While healthy children don’t generally need supplements, there are health issues among today’s youth that may call for extra nutrients. Kids who are overweight have a significantly higher chance of being overweight or obese as adults. As a result of this excess weight, Type 2 diabetes (which used to be called “adult-onset” diabetes) and cardiovascular issues are occurring more often in children and teens.
Certain supplements seem to improve quality of life for overweight or obese children. Research published in the American Journal of Clinical Nutrition found that correcting vitamin D deficiency helped obese kids improve insulin sensitivity, a key factor in both metabolic syndrome and Type 2 diabetes. Experts recommend that children receive a minimum of 400 IU/day of vitamin D.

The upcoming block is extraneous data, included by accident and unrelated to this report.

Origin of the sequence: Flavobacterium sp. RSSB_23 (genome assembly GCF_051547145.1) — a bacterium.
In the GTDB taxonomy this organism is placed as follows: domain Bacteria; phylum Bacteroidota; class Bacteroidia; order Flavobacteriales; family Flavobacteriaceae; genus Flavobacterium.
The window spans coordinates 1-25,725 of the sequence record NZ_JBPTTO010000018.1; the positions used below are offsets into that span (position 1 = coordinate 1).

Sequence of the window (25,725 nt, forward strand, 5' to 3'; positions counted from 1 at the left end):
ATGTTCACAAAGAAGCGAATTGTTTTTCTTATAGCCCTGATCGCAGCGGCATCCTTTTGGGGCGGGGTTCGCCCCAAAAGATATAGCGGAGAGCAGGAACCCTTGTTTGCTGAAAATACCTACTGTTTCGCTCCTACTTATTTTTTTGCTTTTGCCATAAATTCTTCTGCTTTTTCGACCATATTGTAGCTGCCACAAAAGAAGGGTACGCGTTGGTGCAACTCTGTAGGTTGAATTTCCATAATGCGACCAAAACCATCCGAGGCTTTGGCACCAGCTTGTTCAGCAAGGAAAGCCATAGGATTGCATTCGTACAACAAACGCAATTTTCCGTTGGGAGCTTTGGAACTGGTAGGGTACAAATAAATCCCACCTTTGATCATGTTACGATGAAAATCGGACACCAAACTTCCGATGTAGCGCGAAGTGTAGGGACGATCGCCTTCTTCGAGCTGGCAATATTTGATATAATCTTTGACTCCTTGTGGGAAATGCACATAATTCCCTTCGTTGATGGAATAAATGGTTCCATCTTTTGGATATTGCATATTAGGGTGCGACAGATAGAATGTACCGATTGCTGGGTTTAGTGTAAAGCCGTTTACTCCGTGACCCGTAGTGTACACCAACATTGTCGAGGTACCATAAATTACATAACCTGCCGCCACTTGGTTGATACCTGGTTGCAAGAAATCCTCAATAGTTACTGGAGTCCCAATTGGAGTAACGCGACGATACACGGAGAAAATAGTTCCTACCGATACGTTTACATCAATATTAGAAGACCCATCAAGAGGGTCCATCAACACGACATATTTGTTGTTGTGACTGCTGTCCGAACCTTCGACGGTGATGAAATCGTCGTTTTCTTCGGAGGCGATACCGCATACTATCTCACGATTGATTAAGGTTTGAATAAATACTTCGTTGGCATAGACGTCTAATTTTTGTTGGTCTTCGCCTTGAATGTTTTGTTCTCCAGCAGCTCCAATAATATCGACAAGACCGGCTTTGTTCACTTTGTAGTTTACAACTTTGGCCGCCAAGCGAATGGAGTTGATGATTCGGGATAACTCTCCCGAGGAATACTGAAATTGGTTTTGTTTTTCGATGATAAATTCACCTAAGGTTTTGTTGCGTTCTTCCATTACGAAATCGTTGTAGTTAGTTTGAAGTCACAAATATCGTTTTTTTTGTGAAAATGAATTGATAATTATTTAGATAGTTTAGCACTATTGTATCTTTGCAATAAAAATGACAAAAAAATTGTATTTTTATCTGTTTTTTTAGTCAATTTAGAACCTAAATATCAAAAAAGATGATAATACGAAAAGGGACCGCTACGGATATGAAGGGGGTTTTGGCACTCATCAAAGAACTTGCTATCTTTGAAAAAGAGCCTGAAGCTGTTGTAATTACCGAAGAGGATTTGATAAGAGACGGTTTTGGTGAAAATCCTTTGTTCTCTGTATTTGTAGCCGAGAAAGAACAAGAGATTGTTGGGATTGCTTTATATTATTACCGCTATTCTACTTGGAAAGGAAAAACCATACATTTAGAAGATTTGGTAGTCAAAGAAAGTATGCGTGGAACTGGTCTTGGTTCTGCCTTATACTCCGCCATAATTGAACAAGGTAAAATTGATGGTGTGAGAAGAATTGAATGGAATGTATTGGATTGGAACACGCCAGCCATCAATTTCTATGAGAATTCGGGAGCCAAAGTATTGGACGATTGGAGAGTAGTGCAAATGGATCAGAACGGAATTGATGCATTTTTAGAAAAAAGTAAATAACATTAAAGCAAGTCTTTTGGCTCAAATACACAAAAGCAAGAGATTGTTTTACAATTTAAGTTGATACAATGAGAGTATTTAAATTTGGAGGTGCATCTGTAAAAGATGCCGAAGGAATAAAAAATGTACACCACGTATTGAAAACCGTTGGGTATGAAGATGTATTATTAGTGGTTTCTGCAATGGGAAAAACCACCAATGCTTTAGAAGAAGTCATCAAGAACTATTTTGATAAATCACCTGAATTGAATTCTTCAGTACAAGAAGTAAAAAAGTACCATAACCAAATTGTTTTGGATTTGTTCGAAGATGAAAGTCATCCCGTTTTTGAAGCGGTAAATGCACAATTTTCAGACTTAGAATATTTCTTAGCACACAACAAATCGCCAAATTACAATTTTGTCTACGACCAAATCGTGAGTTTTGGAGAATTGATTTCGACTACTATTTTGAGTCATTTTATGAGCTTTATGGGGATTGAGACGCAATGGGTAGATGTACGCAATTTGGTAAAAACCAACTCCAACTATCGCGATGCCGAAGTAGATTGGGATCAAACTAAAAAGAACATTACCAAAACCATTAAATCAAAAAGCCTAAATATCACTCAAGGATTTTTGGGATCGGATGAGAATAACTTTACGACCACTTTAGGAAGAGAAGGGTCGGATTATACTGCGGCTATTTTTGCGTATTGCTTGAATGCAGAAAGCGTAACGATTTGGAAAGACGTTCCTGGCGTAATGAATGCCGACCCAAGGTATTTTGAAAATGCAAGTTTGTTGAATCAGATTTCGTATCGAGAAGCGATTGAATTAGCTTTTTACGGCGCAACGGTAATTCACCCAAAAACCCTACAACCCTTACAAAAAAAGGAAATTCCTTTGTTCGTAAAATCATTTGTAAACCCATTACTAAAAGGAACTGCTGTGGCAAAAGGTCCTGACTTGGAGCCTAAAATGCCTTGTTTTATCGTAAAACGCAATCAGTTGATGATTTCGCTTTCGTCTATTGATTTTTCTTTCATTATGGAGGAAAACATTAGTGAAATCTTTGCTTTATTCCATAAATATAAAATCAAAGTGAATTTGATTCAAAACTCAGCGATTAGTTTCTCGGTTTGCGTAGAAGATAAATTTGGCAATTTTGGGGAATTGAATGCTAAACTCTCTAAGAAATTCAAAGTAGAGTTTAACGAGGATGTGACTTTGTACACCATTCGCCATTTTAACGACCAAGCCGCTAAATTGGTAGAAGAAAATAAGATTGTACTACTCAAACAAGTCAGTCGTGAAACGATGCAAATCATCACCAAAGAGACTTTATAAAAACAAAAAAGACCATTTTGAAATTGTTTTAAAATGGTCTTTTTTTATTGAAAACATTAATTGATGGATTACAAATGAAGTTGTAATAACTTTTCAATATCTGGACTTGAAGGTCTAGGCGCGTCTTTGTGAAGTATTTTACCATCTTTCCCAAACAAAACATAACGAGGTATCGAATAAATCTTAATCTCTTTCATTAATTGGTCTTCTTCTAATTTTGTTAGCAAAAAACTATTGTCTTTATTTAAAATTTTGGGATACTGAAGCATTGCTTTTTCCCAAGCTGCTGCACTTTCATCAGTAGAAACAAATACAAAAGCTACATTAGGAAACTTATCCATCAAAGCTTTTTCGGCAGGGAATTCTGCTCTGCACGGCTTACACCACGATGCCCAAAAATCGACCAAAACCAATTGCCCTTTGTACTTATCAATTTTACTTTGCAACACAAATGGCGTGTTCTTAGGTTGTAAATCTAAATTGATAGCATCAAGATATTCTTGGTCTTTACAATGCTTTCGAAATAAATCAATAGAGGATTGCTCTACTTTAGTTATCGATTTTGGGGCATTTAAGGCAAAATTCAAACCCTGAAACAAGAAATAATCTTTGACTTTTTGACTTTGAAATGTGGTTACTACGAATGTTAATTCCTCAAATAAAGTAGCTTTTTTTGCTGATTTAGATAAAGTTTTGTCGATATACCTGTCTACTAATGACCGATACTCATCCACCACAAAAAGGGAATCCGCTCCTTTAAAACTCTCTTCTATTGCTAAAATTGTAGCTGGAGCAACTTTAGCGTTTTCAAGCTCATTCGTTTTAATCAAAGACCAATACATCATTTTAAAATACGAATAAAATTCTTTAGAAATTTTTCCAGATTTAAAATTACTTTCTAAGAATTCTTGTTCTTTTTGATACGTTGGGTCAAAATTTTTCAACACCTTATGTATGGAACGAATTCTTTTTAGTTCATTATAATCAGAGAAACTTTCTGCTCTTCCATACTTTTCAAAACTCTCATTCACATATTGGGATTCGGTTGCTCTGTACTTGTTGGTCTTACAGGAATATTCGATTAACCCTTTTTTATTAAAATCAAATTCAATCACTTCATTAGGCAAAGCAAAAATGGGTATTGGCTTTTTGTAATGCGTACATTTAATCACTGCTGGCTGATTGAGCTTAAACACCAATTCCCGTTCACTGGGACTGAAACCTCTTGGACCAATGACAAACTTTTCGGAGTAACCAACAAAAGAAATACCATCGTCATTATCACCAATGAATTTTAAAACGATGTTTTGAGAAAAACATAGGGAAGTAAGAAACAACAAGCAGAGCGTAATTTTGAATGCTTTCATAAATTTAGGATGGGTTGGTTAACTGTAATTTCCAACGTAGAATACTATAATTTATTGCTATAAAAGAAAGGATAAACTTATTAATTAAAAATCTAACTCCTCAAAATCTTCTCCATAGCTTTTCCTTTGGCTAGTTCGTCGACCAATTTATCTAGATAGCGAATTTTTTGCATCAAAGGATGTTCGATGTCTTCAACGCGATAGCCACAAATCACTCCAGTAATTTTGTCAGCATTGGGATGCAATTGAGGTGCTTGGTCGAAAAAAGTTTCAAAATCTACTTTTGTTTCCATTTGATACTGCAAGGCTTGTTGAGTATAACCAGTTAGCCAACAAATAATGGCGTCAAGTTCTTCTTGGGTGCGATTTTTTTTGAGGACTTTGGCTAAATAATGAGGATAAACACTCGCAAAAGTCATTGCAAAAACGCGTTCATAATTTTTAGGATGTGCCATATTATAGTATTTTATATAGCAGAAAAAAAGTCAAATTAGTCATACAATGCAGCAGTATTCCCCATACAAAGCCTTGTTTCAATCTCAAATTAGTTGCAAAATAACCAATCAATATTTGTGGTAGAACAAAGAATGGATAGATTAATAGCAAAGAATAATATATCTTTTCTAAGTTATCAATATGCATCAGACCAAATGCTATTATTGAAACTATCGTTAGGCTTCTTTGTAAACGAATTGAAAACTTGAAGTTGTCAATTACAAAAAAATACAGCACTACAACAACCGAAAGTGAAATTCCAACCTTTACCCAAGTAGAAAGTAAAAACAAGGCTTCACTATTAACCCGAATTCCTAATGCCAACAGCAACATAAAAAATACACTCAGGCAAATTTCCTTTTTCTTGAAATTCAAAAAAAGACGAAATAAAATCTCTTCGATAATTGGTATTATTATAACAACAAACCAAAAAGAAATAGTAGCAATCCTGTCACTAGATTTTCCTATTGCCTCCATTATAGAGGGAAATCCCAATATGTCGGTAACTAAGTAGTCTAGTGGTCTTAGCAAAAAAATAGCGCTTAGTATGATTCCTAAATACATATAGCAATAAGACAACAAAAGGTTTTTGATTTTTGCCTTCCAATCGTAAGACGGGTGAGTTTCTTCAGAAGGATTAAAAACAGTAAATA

Another investigation found that conjugated linoleic acid, a healthy fatty acid, reduced excess fat accumulation in children. The supplement also reduced levels of LDL (bad) cholesterol.
For obese or overweight children, I recommend supplementing with carotenoids, the antioxidants found in vegetables like carrots. Increased fiber can also help promote a healthy sugar metabolism.
Another epidemic is attention deficit hyperactivity disorder (ADHD). There is evidence that omega-3 and omega-6 fatty acids can help reduce ADHD symptoms in some children.
Choosing the right nutritional supplements starts by identifying each child’s needs and developing a plan to meet those needs. Our children are as unique as we are: There is no one-size-fits-all solution.